Undertakings that have suffered loss as a result of a breach of Article 101 and/or Article 102 may invoke private litigation in the courts to recover their loss.

The Temporary Framework shows signs of previous EC flexibility in accommodating unusual economic problems, as with the so-called “crisis cartels” in the 1980s. Even though it did not show this kind of flexibility in the 2008 financial crisis, it is ready to do so now with regard to COVID-19.

The EC’s Temporary Framework

The Temporary Framework describes COVID-19 as giving rise to exceptional challenges including the disruption of supply chains, as businesses struggle to respond to “asymmetric demand shocks” caused by either an abrupt decline in consumer demand for certain products and services or a steep rise in demand for other products and services. Particular note is made of the demand shocks that are being experienced in the health sector (including pharmaceutical companies, medical equipment producers, and their distributors).[3]

Whilst the Temporary Framework refers to shortages of “essential products and services”, the EC recognises in its accompanying press release that supply emergencies can also arise in relation to essential goods and services outside the health sector. Accordingly, the application of the Temporary Framework could be applicable to other sectors, for example, food retail and some consumer goods.

The EC recognises that the exceptional circumstances posed by COVID-19 may give rise to a need for businesses to cooperate to mitigate the effects of the crisis for the benefit of citizens. In this regard, bridging the gap between demand and supply may require a rapid and very significant increase in the production of certain medicines (or other products), that may in turn result in a reduction in the production of other non-essential or non-shortage products, or indeed the reallocation of stocks.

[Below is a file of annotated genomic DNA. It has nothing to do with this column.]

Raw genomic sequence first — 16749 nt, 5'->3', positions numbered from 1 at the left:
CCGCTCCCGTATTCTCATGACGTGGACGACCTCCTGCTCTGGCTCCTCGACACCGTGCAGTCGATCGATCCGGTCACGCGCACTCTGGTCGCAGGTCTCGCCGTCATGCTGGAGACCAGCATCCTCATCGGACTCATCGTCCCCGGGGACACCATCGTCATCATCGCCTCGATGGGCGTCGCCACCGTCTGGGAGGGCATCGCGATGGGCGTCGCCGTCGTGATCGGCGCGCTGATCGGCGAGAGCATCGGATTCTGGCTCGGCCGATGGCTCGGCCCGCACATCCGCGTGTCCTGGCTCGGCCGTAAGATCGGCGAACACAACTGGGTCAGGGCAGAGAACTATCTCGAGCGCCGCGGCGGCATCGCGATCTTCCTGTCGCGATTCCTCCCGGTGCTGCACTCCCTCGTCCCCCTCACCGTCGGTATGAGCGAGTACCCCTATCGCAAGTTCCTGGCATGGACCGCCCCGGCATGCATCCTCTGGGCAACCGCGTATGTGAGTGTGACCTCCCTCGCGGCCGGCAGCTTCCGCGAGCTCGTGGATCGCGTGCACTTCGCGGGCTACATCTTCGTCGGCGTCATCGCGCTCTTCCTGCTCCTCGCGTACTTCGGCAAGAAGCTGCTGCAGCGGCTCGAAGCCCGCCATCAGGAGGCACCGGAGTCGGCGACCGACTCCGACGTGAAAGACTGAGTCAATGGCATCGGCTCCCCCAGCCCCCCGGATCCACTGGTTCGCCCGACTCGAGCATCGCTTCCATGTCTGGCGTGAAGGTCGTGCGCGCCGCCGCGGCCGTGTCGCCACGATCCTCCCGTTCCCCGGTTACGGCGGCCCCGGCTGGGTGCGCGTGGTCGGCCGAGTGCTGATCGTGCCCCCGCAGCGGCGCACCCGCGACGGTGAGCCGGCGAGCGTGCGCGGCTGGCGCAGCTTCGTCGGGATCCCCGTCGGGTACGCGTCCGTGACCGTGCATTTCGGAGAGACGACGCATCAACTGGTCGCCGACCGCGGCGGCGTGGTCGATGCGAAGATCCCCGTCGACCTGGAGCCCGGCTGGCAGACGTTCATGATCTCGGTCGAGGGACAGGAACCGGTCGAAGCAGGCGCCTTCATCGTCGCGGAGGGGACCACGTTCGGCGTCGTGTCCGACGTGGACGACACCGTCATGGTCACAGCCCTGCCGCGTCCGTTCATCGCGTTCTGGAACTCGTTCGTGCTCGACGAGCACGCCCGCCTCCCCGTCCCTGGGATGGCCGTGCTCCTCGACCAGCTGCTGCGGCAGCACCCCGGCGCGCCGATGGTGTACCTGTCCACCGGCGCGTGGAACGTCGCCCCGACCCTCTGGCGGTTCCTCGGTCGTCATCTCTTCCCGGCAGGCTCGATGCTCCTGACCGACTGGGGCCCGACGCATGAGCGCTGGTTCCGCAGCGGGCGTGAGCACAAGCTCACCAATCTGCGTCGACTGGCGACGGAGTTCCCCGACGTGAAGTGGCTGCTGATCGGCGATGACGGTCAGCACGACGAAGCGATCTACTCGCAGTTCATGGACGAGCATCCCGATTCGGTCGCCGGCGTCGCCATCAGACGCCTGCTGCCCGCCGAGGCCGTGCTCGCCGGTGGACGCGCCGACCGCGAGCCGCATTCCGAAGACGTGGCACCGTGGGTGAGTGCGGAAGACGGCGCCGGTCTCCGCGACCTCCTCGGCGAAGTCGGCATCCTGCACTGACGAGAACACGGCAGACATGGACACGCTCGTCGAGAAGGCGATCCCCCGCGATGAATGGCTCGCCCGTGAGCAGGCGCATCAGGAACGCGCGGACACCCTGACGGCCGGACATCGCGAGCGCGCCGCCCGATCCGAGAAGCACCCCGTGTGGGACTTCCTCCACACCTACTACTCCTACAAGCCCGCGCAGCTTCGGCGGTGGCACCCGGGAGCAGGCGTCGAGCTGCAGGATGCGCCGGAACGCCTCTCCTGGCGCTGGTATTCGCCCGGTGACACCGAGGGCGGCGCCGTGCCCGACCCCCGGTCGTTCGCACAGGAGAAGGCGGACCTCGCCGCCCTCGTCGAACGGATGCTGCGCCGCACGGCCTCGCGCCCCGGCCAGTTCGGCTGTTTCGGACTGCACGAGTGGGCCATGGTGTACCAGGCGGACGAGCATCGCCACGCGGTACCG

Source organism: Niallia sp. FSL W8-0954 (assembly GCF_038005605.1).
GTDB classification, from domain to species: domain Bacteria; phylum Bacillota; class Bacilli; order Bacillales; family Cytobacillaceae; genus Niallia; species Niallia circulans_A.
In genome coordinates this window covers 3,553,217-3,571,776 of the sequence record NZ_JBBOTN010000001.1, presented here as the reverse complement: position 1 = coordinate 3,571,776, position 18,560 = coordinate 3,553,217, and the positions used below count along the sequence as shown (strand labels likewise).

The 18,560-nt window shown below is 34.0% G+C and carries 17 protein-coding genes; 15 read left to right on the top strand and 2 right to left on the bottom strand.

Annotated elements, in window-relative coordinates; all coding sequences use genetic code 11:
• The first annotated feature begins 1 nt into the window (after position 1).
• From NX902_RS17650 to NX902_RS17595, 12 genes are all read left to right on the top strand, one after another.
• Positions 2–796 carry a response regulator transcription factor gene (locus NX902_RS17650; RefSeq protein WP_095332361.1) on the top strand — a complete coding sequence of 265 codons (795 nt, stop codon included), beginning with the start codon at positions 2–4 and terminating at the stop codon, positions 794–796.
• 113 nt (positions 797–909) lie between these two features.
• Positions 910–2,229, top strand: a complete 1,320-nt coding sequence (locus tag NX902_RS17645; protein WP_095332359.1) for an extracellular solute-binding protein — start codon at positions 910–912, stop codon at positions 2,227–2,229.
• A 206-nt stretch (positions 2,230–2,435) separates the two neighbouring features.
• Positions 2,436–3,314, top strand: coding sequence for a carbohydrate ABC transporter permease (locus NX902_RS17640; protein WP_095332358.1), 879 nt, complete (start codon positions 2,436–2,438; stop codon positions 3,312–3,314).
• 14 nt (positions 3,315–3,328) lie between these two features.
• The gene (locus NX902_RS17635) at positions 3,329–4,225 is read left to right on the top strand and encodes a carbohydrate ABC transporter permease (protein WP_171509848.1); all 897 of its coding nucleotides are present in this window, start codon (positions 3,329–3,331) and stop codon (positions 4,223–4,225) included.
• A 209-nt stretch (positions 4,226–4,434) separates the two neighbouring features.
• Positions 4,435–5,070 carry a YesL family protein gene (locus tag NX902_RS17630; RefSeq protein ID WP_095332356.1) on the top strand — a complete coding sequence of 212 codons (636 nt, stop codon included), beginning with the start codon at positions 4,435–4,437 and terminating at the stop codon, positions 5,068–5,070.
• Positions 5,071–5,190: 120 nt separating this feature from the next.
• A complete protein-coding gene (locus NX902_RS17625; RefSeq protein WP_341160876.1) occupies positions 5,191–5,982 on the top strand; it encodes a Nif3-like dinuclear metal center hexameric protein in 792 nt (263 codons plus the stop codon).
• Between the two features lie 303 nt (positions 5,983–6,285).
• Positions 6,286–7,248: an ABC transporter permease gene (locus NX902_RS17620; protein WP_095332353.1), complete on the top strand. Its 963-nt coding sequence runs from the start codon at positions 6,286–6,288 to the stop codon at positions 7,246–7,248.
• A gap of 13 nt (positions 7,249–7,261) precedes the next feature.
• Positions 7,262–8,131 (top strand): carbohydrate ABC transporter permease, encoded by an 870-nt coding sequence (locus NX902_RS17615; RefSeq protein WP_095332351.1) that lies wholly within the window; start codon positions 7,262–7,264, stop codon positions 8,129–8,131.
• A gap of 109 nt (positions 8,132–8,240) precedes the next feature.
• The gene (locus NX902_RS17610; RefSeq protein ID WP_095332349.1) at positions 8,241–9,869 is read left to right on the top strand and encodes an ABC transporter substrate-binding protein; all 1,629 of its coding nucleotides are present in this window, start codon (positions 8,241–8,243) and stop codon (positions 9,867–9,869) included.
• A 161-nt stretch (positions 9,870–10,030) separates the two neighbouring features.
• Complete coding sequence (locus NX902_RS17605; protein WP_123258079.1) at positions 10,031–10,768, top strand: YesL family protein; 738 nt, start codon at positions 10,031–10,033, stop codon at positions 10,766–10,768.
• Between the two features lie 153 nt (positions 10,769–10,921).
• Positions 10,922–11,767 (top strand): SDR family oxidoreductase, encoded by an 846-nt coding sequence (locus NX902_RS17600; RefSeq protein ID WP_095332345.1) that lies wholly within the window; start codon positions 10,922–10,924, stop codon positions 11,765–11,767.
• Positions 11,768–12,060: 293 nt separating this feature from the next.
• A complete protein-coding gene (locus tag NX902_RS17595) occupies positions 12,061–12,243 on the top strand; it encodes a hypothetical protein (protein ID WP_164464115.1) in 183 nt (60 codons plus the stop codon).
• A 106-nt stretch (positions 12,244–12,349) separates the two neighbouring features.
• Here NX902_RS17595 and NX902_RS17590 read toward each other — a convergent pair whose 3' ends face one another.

To address this, businesses may need to exchange/communicate information on sales and stocks and on their intentions as to production. Similarly, businesses may need to discuss and agree on output being increased more efficiently if only one medicine is produced at a particular site, instead of businesses switching their production between different products. The EC advises in the Temporary Framework that this kind of cooperation may not be an antitrust violation.

The Temporary Framework is effective from April 8, 2020, and it will remain applicable until the EC withdraws it. The EC says that it may amend or supplement the Temporary Framework, depending on the evolution of the COVID-19 crisis.

Business Cooperation Addressing Essential Product and Service Shortages

The EC notes that the response to emergency situations related to COVID-19 may require different degrees of cooperation, giving rise to a varying scale of potential antitrust concerns.